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Grace Changes Everything Essay

982 words - 4 pages

If eyes are the windows to the soul, then shoes must be the windows to one’s class. According to Mrs. Ruby Turpin, the main character in a short story by Flannery O’ Connor called “Revelation,” she can pretty much sums up a person’s worth by looking at their shoes. Mrs. Turpin thinks her class is higher than most because she is white and she owns a home and land. The evidence begins when she and her husband Claud enter a crowded waiting room at a local doctor’s office. She immediately begins to size up the occupants. She orders her husband to sit in the only empty chair because his leg needs care. She comes across as having a very dominating personality. She turns her focus on a dirty ...view middle of the document...

Mrs. Turpin is not actually a bad woman. She is, in fact, a good woman trying to please her God. She is the product of her time and religious teachings. She is a Southern woman who has been raised to be a white elitist who takes pride in what she owns. She thinks possessions will aid in her good graces to enter into heaven and be at the head of the line. She crazily daydreams about having to choose other classes and races and readily praises God for her own race and class each day. She wishes to be virtuously clean and wholesome if she has to choose any other class or race. She would rather be African American than “white trash.” Various virtues and values have been instilled in all of us from childhood. In John Sykes book, Flannery O’ Connor, Walker Percy and the Aesthetic of Revelation, he writes: “From Aristotle to McIntyre, thinkers have insisted that no set of virtues can be sustained without a community to nourish them” (153). Mrs. Turpin is simply blind to her own thoughts. In Michael Meyer’s The Compact Bedford Introduction to Literature, Flannery O’Connor herself explains her stance on religion when she says: “It seems to be a fact that you suffer as much from the Church as for it but if you believe in the divinity of Christ, you have to cherish the world at the same time that you struggle to endure it” (407).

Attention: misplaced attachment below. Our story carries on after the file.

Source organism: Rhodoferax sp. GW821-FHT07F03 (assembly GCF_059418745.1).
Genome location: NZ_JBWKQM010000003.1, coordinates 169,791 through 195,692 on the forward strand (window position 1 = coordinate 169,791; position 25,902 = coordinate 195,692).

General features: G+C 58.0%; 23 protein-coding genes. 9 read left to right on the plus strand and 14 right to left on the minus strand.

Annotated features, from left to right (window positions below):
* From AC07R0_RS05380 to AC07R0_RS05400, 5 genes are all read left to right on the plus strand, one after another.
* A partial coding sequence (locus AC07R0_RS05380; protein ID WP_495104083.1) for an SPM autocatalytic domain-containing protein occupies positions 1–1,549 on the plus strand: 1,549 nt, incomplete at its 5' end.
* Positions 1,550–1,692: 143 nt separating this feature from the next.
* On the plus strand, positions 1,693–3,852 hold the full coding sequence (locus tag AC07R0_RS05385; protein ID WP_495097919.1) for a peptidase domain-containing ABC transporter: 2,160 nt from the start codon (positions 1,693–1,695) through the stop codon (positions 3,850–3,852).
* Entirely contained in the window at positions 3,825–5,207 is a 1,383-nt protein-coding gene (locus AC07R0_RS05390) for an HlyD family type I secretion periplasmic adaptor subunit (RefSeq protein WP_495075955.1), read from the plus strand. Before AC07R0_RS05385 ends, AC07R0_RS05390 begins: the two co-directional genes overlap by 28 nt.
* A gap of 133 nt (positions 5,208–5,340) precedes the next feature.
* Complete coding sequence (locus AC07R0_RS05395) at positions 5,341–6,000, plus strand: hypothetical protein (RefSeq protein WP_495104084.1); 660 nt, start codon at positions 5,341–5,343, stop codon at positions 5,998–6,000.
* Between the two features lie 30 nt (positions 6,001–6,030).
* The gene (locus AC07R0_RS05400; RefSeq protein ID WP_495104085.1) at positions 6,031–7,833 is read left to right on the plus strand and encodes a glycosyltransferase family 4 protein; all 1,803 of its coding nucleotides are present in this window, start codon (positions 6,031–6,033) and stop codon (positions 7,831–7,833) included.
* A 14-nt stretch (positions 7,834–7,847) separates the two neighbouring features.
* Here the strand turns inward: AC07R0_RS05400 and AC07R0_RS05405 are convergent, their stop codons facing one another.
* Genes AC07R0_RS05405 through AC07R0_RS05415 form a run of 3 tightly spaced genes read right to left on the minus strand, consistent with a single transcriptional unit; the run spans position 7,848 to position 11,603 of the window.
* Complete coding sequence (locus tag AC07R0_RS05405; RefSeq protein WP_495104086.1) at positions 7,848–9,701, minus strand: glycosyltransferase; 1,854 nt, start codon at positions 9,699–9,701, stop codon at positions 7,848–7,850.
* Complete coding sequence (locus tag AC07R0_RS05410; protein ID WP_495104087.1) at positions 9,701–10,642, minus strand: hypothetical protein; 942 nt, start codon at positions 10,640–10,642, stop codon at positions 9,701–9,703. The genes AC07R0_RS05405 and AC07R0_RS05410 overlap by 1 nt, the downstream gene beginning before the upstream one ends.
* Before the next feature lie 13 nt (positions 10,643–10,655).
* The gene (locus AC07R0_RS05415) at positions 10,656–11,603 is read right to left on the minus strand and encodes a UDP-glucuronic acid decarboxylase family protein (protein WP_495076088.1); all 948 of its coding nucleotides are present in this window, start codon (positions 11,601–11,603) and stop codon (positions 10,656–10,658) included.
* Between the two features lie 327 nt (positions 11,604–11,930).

Then grace changes everything. Mary Grace has a sudden outburst of anger. The resentful teenager can no longer tolerate the self-righteous behavior of Mrs. Turpin. “Why can’t the heavenly Miss Jerusalem just shut up” writes Amy-Jill Levine in her book A Feminist Companion to the Apocalypse of John (88). This is a pretty fair assumption of what Mary Grace is thinking when she can no longer stand the bigot in the room. Mary...

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